I don’t know about you, but I was starting to miss John Ashcroft. Where has he been? It seems that he disappeared a few months ago and took the Plame file with him. Word is he was too busy choreographing the ‘Ashcroft Trot’ to make a public appearance.
Inside sources say that the ‘Ashcroft Trot’ is a very precise dance that involves a fake step forward on New Year’s Eve and a couple of steps back by spring. The dance ends with a few steps to the right after the November elections. Dance steps between spring and fall are still on Ashcroft’s drawing board.
Last week, after five months of attempting to bury the probe, Ashcroft couldn’t spare a few moments to announce his recusal from playing the Plame game. That task was left to James Comey, the second in command at the Justice Department. Comey is now technically in charge of the probe and has assigned Patrick Fitzgerald the task of investigating the scandal. The reason given for distancing Ashcroft from case was the ‘appearance of a conflict of interest’ based on ‘the totality of the circumstances and the facts and evidence developed at this stage of the investigation’.
For those who still care, the Plame affair concerns a couple of senior administration officials who exposed the identity of a CIA agent, a serious felony and a breach of national security. The motive for the crime is well established. Plames’s husband, Ambassador Wilson, had the audacity to confront the administration on the bogus ‘yellow cake’ story. Outing his wife was an act of political vengeance. As things now stand, two administration felons, maybe more, continue to roam the halls of the White House unidentified and undisturbed by the lethargic Ashcroft probe.
Perhaps it is a little cynical to conclude that Ashcroft’s recusal had something to do with Tom Daschles’s recent letter inquiring about the progress of the investigation. A week before Ashcroft’s recusal, Tom Daschle and Carl Levin sent a letter to the Attorney General requesting a brief status report. Among other things the letter stated that “it is far from clear that the Administration and your department are truly committed to taking the steps necessary to apprehend the person or persons responsible for this grave national security breach.” The writers went on to request that Ashcroft provide the Senate with “an overall status of the investigation, including the number of people the Justice Department has interviewed, the number of briefings you have received, the general types of information you are briefed on, what conditions you have placed on the scope of these briefings to ensure the independence of this investigation, and whether you have discussed this case with senior Administration officials outside the Justice Department.”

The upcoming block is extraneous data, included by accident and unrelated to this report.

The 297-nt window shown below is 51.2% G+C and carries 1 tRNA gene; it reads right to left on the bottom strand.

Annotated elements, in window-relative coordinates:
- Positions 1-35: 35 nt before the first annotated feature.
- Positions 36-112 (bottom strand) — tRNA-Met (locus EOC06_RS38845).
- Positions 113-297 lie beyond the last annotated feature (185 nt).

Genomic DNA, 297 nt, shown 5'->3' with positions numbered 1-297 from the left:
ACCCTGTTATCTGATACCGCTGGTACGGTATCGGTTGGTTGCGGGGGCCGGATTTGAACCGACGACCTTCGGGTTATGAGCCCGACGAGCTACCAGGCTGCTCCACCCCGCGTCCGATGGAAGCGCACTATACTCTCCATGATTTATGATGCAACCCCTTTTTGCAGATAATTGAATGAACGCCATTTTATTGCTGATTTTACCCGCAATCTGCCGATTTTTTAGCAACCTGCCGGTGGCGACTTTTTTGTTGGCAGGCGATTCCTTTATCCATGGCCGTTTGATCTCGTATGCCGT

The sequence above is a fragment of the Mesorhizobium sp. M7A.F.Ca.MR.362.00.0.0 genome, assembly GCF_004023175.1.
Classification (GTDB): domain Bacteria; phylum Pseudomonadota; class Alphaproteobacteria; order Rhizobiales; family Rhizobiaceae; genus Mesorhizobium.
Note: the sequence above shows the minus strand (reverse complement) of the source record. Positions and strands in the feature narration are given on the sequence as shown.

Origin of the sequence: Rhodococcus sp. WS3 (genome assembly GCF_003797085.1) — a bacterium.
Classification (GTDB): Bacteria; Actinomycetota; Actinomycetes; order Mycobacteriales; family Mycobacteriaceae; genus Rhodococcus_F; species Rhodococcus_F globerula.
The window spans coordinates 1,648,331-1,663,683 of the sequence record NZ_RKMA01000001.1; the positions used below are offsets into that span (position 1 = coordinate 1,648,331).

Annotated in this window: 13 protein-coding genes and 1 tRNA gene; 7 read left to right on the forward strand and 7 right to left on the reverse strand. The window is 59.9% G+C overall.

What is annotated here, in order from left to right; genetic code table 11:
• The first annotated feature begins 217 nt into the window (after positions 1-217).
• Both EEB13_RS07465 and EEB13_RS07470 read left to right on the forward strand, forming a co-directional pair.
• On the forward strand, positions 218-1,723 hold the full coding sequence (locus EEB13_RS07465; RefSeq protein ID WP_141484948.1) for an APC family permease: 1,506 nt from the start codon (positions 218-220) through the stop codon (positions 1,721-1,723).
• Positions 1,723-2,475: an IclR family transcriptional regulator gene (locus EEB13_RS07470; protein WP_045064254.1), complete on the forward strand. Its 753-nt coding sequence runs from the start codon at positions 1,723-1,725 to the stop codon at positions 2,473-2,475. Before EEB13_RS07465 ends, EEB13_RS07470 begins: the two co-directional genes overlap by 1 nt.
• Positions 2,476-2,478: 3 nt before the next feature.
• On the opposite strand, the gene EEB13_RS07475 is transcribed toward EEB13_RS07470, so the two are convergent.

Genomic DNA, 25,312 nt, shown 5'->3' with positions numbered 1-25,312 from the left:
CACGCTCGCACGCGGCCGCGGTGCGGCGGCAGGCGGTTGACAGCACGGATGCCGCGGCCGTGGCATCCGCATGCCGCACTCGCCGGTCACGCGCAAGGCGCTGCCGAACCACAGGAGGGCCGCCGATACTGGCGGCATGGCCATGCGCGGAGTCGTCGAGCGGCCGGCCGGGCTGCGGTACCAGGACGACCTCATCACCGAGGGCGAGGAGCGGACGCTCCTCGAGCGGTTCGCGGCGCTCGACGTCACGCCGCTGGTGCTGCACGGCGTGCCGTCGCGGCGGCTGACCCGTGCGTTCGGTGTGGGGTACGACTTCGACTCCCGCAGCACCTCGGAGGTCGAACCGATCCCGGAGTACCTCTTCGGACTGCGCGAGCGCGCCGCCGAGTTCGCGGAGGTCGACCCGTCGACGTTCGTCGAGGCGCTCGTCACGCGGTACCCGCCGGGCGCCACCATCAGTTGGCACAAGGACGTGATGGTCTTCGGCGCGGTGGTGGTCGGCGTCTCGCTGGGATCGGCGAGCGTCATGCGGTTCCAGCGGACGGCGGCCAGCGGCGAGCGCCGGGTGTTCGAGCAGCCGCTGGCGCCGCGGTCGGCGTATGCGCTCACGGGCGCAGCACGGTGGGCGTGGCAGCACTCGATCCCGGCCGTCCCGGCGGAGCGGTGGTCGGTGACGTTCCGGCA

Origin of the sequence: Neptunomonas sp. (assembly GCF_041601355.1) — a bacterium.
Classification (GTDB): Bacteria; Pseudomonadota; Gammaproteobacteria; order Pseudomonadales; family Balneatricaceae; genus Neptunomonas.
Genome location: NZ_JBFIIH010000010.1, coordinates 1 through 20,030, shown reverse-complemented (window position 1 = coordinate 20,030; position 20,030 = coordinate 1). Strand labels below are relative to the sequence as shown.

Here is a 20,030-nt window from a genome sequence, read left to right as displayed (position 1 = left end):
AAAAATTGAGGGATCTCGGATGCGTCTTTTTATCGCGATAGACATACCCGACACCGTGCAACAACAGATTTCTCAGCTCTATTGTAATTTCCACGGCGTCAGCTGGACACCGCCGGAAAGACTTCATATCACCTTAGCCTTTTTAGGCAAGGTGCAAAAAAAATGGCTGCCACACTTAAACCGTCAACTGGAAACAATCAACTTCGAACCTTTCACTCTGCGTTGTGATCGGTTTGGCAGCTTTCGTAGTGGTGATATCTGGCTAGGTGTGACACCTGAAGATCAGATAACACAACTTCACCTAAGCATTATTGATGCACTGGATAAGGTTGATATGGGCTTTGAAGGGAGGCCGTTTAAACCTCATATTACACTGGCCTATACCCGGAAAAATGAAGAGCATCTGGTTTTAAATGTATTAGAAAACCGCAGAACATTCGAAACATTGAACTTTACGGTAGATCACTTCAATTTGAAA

The recusal was Ashcroft’s only option to avoid complying with the Senator’s request. He decided to hand over the Plame file to a subordinate. Nice move. Now, we get to move on to the next act of the Plame games. By the time Patrick Fitzgerald reviews the file, the cherry blossoms will be in full bloom. Come early summer, Daschle will write another letter requesting a progress report. The letter will get lost in the mail. A week later, one of his aides will hand deliver a copy to Fitzgerald, just in time for the summer recess. An exasperated Daschle will than demand that a special prosecutor be appointed to investigate the matter. In the heat of a presidential election, the charges will fly about ‘political motives’, ‘attempts to influence an on-going criminal investigation’ and ‘executive privilege’. Mission accomplished. Case closed until after the election.
George Bush, the ‘national security’ president, seems strangely unconcerned with the progress of this case. He hasn’t even bothered to subject his staff to lie detector tests. He refuses to make a public appeal to Robert Novak to reveal the identity of the two felons. The mass media lads also appear to be active participants in burying this story. They have their reasons. The trail of the Plame case will lead directly to the Office of Special Plans (OSP). From the OSP, the probe will reveal the active collaboration of Judith Miller, Charles Krauthammer and other Likudnik ‘media stars’ in the neo-con plots to mislead the public on Iraq’s WMDs. So, don’t expect the New York Times or the Washington Post to actively participate in the Plame games.
The good news is that the Plame games can still come to an abrupt conclusion if one solitary journalist decides to come clean with the identity of the two White House felons. Novak could wake up on any fine morning between now and next November and decide to do the right thing. One journalist holds the keys to the empire. One journalist will cast the deciding vote in next November’s election. In essence we have devolved from a ‘one man, one vote’ democracy to the political reality of granting a single journalist the privilege of possessing the only vote that counts.
Welcome to the new and improved electoral system. One Novak, One Vote.
To restore the ‘One man, One Vote’ franchise, we must implore Novak to divulge his sources. Out the leakers, Novak. On receipt of the leak, you had a moral and legal obligation to expose these felons and protect Valerie Plame. Instead, you chose to expose Plame and you continue to protect the identity of two senior administration officials involved in an act of treason. You still have choices to make, Robert. Defy your bosses and strike a blow for clean government and responsible journalism.